USA History / Mr.Saindon
Monday, March 27 to Friday, March 31
Countdown to The Civil War
Students will understand how a variety of events compounded to create the boiling tensions leading into the Civil War.
Harriet Tubman and the Abolitionist movement
What was the Underground Railroad and how did it operate?
The Civil War
1. Compare/contrast/analyze the strengths and weaknesses of the Union and Confederacy.
2. Compare/contrast the goals and strategies of the Union and Confederacy.
3. Evaluate major events of the Civil War.
4. Be able to explain what happened at Gettysburg
Origins of Black History Month
Click on the on the picture of Fredrick Douglas to go to the History.com website to learn about the history of Black History Month
ORIGINS OF BLACK HISTORY MONTH
The story of Black History Month begins in 1915, half a century after the Thirteenth Amendment abolished slavery in the United States. That September, the Harvard-trained historian Carter G. Woodson and the prominent minister Jesse E. Moorland founded the Association for the Study of Negro Life and History (ASNLH), an organization dedicated to researching and promoting achievements by black Americans and other peoples of African descent. Known today as the Association for the Study of African American Life and History (ASALH), the group sponsored a national Negro History week in 1926, choosing the second week of February to coincide with the birthdays of Abraham Lincoln and Frederick Douglass. The event inspired schools and communities nationwide to organize local celebrations, establish history clubs and host performances and lectures.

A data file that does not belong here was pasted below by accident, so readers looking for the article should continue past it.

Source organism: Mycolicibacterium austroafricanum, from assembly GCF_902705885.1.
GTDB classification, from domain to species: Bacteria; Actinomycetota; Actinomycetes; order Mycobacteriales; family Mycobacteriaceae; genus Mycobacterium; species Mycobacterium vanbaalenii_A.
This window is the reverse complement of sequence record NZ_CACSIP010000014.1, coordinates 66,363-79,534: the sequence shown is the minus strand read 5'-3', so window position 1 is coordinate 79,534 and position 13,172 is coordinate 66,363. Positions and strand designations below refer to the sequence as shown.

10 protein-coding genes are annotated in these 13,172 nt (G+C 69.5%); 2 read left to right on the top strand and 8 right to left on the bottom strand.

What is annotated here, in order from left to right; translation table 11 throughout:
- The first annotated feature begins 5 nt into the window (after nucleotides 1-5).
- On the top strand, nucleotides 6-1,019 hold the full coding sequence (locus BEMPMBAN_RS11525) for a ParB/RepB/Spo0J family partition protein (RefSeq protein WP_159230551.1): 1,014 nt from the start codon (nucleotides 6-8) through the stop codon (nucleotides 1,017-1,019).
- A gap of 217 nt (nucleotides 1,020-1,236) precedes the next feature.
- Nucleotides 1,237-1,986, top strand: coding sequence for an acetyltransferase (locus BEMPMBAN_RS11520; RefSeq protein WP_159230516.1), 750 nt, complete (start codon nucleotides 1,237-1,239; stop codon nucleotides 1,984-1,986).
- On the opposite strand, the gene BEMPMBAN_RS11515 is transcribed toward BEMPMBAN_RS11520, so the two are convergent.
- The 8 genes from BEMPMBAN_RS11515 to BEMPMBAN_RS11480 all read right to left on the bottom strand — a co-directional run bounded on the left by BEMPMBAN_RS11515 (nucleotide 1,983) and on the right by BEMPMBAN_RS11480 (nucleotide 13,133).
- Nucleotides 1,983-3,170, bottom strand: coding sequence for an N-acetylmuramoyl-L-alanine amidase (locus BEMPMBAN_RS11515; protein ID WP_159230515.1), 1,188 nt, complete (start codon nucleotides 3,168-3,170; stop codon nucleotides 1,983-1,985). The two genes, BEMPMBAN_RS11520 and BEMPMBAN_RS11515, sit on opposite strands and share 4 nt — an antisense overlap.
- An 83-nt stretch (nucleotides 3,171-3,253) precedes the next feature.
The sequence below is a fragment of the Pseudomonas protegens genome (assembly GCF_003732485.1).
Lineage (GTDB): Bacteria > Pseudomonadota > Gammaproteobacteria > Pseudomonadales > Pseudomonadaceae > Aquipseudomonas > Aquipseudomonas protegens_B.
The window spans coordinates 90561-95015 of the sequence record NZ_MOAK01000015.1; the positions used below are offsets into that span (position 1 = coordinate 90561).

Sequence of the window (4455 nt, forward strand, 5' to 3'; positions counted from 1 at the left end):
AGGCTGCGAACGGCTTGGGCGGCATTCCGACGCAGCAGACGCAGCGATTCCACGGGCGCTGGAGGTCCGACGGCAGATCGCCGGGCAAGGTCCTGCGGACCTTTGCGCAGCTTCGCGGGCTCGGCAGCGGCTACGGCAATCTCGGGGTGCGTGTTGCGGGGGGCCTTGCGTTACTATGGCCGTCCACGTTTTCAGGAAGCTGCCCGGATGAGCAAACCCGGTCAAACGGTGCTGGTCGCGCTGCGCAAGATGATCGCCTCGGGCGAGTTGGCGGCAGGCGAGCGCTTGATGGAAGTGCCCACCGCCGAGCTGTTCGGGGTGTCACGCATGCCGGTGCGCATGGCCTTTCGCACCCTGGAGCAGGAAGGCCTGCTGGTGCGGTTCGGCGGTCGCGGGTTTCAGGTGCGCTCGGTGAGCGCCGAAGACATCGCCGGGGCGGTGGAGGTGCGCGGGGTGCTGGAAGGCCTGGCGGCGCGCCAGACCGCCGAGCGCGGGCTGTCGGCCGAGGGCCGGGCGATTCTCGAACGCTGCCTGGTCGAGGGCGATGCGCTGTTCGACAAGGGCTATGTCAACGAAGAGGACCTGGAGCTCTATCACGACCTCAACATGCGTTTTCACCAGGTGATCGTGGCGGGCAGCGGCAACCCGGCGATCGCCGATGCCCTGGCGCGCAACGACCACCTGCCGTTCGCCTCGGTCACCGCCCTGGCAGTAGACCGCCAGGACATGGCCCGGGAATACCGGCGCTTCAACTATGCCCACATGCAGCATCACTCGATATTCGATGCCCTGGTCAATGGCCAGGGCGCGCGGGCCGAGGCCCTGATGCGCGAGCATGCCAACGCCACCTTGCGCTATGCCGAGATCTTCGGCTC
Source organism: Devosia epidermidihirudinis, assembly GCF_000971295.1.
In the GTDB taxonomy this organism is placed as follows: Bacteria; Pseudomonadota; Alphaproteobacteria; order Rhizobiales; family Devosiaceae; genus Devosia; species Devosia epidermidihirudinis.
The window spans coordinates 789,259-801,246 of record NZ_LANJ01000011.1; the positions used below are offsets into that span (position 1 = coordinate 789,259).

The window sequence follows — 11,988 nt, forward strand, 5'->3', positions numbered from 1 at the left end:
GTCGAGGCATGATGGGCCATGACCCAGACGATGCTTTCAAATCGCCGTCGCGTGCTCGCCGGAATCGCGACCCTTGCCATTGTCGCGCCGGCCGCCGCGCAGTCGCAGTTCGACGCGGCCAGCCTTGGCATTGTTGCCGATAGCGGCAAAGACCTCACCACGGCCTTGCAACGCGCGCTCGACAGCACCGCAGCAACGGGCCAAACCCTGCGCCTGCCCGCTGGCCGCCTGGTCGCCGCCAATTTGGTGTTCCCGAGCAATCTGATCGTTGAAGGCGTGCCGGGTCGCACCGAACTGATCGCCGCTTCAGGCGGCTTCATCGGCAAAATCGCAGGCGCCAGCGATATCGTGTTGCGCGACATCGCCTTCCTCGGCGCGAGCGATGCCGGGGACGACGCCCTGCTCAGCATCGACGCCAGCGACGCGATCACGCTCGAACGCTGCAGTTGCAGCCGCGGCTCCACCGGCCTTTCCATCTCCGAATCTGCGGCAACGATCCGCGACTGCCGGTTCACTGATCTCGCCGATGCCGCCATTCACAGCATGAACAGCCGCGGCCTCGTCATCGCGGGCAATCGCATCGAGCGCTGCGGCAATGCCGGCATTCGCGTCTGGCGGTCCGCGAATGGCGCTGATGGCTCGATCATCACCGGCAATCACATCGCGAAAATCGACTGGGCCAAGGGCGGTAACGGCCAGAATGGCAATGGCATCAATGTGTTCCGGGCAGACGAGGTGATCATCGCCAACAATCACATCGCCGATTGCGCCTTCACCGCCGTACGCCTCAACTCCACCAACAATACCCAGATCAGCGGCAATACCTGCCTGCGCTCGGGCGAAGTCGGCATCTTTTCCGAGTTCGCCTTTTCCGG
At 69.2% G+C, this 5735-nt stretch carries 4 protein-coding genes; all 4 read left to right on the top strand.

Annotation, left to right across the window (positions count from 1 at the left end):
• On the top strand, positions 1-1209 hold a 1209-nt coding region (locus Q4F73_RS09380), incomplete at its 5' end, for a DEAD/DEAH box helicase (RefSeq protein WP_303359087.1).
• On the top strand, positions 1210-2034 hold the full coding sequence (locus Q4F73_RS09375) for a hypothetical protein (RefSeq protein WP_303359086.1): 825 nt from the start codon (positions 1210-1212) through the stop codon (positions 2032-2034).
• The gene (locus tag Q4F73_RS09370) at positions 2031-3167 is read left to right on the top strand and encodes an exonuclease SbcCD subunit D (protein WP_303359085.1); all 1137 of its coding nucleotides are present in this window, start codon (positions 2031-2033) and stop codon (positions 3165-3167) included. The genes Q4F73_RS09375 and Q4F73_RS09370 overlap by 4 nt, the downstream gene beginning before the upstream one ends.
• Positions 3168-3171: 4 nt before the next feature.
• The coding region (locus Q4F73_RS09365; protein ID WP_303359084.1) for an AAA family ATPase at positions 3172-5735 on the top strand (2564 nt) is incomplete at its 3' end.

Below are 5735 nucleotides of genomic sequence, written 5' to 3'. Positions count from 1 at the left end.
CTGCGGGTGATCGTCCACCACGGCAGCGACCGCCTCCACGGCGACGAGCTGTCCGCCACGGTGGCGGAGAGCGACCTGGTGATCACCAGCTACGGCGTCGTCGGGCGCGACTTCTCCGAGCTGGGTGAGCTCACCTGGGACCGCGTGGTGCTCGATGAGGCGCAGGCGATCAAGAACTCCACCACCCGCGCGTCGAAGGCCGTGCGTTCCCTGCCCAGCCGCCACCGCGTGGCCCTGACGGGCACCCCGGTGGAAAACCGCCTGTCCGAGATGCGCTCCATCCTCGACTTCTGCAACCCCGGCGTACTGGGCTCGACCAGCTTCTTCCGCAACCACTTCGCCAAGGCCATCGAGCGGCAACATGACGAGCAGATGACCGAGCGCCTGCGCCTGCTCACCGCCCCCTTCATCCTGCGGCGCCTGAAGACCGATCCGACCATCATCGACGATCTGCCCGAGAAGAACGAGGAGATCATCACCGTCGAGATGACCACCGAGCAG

In the decades that followed, mayors of cities across the country began issuing yearly proclamations recognizing Black History Week. By the late 1960s, thanks in part to the Civil Rights Movement and a growing awareness of black identity, Negro History Week had evolved into Black History Month on many college campuses. President Gerald R. Ford officially recognized Black History Month in 1976, calling upon the public to “seize the opportunity to honor the too-often neglected accomplishments of black Americans in every area of endeavor throughout our history.”
Since then, every American president has designated February as Black History Month and endorsed a specific theme. The 2013 theme, At the Crossroads of Freedom and Equality: The Emancipation Proclamation and the March on Washington, marks the 150th and 50th anniversaries of two pivotal events in African-American history.